We are going to start building our pig pens soon..... A-frame with wooden floors.
I have sourced 27mm untreated ply at a very good price that we thought we could creosote. However, given that the whole structure - floors and roofing would be ply, wondered if we shouldn't be going for treated ply instead. Might last longer.
What do you guys think??
Cheers and thanks
Untreated ply is still going to contain plenty of formaldehyde in the glue so not exactly non-toxic, and neither is creosote. CCA treated ply is also toxic so 6 and 1/2 dozen there
Have you considered untreated macrocarpa planking, or another naturally durable timber (which obviously doesn't include pine), possibly treated with a more benign preservative . PM me if you're interested, but in answer to the obvious question I wouldn't recommend using Eco on the untreated ply largely due to the likelyhood of delamination :cool:
Well I don't agree. If your pigs are going to be free-ranging and their housing is going to be of the portable A-frame style, they won't eat it. Pigs that are confined will definately eat their housing - floors, walls, roof and whatever they can reach - out of sheer boredom. In the past I've had mobile pig houses made of a variety of treated timbers and none of them were chewed up for breakfast, lunch and dinner. Confined pigs were another matter altogether.
Untreated or treated ply will be fine so long as the pigs are not confined. That is in terms of them eating it. In terms of longevity, do not creosote unless you want black pigs. Build your houses out of the cheap ply and buy some tail end paints at a low price and paint the outsides of them. The inside will be fine and the grease from the pigs will go someway to helping protect the ply. Also consider building a creep rail on both sides of your A-frame. This will stop the pig(s) pushing against the outer walls until they part company with the framework. With good construction and maintenance, your houses should see out a good 10 years.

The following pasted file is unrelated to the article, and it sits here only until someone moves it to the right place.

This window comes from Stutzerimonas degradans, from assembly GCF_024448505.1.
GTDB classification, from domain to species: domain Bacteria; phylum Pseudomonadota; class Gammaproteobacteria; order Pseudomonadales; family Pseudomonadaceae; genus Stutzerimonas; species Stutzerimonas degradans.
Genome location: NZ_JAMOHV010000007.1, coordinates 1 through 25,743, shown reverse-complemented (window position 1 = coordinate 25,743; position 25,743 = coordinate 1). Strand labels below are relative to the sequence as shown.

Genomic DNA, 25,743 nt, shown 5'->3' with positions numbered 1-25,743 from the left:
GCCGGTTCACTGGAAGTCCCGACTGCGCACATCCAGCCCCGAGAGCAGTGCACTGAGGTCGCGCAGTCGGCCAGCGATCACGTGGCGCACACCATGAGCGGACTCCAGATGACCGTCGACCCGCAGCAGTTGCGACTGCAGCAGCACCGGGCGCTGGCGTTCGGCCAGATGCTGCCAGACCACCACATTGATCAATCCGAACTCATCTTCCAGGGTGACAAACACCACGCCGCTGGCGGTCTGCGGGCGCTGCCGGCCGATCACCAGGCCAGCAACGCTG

I will tell the donkey and send a message to Sadie that she should not have done so, when she was wandering a 2-3 acre paddock.. and with plenty of branches on the ground if they wanted to clean their teeth.. I thought the glue in plywood must have been like a tinny to them.. of course the cows also had a chew on the A frame plywood house also.
BUT will admit she [sadie] never ate her plyood house when stuck in the pen.. but that was cos she was tooo busy digging a short cut to china!